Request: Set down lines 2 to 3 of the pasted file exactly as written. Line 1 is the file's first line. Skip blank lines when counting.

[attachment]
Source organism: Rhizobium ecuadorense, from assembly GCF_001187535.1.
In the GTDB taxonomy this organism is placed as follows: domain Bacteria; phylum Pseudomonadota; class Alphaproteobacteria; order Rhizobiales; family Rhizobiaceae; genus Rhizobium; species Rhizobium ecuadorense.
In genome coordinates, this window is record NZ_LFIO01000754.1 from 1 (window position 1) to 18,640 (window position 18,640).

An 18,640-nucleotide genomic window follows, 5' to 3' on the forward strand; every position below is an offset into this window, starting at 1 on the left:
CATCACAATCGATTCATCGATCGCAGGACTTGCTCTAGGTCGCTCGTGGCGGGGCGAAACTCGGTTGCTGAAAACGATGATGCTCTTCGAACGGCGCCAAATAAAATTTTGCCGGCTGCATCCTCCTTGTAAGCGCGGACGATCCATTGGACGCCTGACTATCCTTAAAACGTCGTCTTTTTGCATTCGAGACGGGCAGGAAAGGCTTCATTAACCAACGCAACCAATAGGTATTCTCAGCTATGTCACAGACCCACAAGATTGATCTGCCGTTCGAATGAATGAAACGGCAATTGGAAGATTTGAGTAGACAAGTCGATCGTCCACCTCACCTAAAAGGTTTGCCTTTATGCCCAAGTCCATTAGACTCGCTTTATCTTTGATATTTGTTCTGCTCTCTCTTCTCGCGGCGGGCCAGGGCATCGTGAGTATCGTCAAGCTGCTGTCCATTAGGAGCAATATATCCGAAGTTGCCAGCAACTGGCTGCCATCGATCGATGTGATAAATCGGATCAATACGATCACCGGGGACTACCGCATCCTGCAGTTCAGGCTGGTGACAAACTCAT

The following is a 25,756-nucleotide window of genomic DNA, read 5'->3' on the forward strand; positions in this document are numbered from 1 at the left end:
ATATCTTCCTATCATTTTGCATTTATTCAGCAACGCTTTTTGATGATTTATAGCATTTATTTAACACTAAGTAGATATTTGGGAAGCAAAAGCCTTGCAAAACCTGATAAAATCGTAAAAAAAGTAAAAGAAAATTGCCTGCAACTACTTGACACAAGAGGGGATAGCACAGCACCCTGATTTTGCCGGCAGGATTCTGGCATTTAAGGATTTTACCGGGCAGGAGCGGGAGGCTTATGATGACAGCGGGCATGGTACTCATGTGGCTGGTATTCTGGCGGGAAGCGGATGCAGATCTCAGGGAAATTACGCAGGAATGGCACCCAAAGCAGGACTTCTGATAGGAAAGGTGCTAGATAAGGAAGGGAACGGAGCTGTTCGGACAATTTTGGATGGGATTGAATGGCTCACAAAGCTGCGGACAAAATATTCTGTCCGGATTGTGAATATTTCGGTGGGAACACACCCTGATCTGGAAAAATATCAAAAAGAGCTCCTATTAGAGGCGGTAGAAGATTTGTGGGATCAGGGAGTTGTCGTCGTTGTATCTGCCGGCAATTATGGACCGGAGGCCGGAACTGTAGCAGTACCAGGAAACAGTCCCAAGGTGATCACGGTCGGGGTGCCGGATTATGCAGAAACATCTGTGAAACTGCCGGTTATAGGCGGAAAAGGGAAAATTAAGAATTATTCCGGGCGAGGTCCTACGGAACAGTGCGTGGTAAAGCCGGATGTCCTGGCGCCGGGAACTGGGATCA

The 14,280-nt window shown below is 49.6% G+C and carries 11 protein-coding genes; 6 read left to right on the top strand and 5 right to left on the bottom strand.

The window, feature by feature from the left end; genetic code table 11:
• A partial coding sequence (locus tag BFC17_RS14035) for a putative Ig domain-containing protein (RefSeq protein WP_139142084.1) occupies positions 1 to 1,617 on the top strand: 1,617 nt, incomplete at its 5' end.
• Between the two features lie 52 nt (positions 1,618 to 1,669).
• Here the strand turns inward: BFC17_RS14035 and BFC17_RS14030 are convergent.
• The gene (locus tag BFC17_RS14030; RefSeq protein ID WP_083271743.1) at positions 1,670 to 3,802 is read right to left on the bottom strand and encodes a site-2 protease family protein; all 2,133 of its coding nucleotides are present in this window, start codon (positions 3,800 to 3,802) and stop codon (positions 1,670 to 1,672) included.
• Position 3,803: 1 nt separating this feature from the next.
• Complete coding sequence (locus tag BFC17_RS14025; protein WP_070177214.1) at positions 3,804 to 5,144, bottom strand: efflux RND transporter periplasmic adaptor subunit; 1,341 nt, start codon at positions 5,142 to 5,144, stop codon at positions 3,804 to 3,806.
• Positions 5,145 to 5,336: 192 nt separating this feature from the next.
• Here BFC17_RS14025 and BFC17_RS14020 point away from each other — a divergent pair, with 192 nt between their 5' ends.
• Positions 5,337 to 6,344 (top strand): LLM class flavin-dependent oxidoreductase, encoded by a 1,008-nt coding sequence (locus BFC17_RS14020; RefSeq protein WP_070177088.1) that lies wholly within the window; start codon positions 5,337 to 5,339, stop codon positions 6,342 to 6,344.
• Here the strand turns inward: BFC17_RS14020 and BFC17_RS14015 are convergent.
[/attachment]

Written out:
In the GTDB taxonomy this organism is placed as follows: domain Bacteria; phylum Pseudomonadota; class Alphaproteobacteria; order Rhizobiales; family Rhizobiaceae; genus Rhizobium; species Rhizobium ecuadorense.
In genome coordinates, this window is record NZ_LFIO01000754.1 from 1 (window position 1) to 18,640 (window position 18,640).